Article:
Writing for TV is a challenging task that not every writer has the tools to do. Still, this isn’t to say it’s impossible. The fact that there have been so many great shows over the years is a clear indication that there is always a possibility. Take Mr. Robot, a show that depicts a niche like a cybersecurity engineer who is also a hacker with anxiety and depression.
Though Mr. Robot isn’t a part of the usual spectrum of shows, it’s done masterfully. In this Writing for TV analysis, we’ll discuss Mr. Robot and what you can learn from the show’s pilot writing-wise. We’ll discuss what it’s about, the interest of weird characters, big themes, niches, and much more.
Still from 'Mr. Robot'. Photo credit: IMDb
What is Mr. Robot About?
Mr. Robot is an American thriller TV series made by Sam Esmail for USA Network. It stars Rami Malek as Elliot Alderson, a cybersecurity engineer specialist and hacker with anxiety and depression. Elliot is selected by an insurrectionary revolutionary known as "Mr. Robot," played by Christian Slater, to join a gathering of hacktivists called "fsociety.”
The gathering intends to obliterate all debt records by scrambling the financial information of E Corp, the most giant conglomerate on the planet. The pilot debuted on May 27, 2015, stars Rami Malek, Carly Chaikin, Portia Doubleday, Martin Wallström, Christian Slater, Michael Cristofer, Stephanie Corneliussen, Grace Gummer, BD Wong, Bobby Cannavale, Ashlie Atkinson, and Elliot Villar.
The first season appeared on USA Network on June 24, 2015. The second season debuted on July 13, 2016, and the third season debuted on October 11, 2017. The fourth and last season debuted on October 6, 2019, and finished on December 22, 2019.
Mr. Robot has gotten universal appraise, especially Malek and Slater, its story and visual show, and Mac Quayle's score. The show got various honors, including two Golden Globe Awards, three Primetime Emmy Awards, and a Peabody Award. So, as writers, what can we learn about Mr. Robot?
The Interest Of Unconventional Characters
Mr. Robot’s biggest strength has to do with its characters. Every character seemingly appears as an outcast or someone society would typically depict as weird. Take Elliot as an example, someone with anxiety, depression, drug addiction, and delusions, to the point where he can’t contrast between what's occurring and what's working out within his head.
Writers have a challenging time crafting characters, especially regarding what’s out of the ordinary. Truthfully, the more distinctive and non-traditional a character is, the more interest the audience has in that character. Take the pilot’s script’s first few sentences as an example of how we’re introduced to the quirky character in Elliot.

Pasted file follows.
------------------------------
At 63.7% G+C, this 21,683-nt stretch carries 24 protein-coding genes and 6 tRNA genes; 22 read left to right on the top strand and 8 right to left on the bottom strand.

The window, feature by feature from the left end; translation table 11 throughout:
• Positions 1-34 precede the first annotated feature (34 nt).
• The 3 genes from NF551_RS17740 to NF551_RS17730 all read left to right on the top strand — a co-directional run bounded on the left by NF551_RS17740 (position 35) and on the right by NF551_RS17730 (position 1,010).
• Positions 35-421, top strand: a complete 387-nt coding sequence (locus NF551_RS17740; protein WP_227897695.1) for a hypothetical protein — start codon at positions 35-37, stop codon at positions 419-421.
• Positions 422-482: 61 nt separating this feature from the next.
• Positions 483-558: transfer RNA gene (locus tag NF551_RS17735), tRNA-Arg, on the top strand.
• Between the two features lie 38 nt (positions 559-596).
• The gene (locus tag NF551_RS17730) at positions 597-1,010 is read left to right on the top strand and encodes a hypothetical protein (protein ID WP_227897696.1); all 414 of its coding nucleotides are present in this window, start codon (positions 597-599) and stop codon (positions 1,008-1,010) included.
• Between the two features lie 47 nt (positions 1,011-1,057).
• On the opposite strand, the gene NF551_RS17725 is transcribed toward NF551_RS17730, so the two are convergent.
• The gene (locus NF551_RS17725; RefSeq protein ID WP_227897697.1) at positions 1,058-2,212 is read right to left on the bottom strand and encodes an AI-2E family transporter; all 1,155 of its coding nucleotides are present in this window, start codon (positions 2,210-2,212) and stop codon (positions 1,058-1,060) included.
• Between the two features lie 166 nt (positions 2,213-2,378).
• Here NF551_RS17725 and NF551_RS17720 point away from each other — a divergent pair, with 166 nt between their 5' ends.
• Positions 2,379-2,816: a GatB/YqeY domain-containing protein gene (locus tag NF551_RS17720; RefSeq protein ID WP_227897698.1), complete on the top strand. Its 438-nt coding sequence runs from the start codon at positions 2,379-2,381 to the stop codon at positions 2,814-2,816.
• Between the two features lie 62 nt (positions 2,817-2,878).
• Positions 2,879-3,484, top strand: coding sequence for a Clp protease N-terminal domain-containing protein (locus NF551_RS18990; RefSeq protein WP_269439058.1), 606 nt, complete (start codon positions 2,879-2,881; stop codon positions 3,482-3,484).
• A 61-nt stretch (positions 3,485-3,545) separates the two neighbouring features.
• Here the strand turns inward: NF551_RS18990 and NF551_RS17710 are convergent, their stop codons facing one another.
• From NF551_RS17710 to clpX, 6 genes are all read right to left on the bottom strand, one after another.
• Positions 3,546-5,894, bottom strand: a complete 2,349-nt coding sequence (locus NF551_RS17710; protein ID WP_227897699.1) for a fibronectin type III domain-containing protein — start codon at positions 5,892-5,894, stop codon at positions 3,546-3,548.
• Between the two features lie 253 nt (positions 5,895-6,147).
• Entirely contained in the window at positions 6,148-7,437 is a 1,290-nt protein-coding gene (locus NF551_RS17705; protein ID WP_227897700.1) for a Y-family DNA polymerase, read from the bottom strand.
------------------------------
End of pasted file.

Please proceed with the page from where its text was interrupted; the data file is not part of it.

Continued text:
Hello friend. Hello friend? That’s lame. Maybe I should give you a name? But that’s a slippery slope. You’re only in my head. We have to remember that.
Shit. It’s actually happened. I’m talking to an imaginary person.
Loud, violent jazz RISES on the soundtrack. Within the black of frame, silhouettes begin forming.
What I’m about to tell you is top secret. A conspiracy bigger than all of us. There’s a powerful group of people out there that are secretly running the world.
I’m talking about the guys no one knows about. The guys that are invisible. The top one percent of the top one percent. The guys that play God without permission.
CUT TO BLACK.
And now I think they’re following me.
One would analyze the character of Eliott as the main focus of the story; someone with depression, anxiety, and drug addiction. However, Mr. Robot chooses to think big theme-wise and have that massive angle like a slight arc. The much larger picture focuses on the elimination of debt.
Many television series attempt to have a deeper meaning in their show when it’s more powerful to depict something grounded. Though this isn’t always the case, Mr. Robot chooses to have its main theme center around the idea of someone like Elliot potentially collapsing the entire banking system. How does that make the ordinary person feel? Good, excited, nervous? It’s up to the audience.
The hacker story has been done repeatedly, but Mr. Robot depicts it in a different light. It shows the idea of hacking as a secluded, zeroed-in, mentally demanding experience. It infers a disengagement between the straightforwardness of their goal and the intricacy behind it. Embracing the niche to what it is can have a more significant impact than romanticizing it.
The Plot Isn’t Everything
I admit the notion of declaring the plot isn’t everything is a bit of a headline catcher, but there is some truth to it. If you can craft great characters, have general plot points, and know-how to craft great dialogue, that’s all you need. Mr. Robot does an excellent job at demonstrating circumstances and logical results in the different subplots with them configuring into a giant story.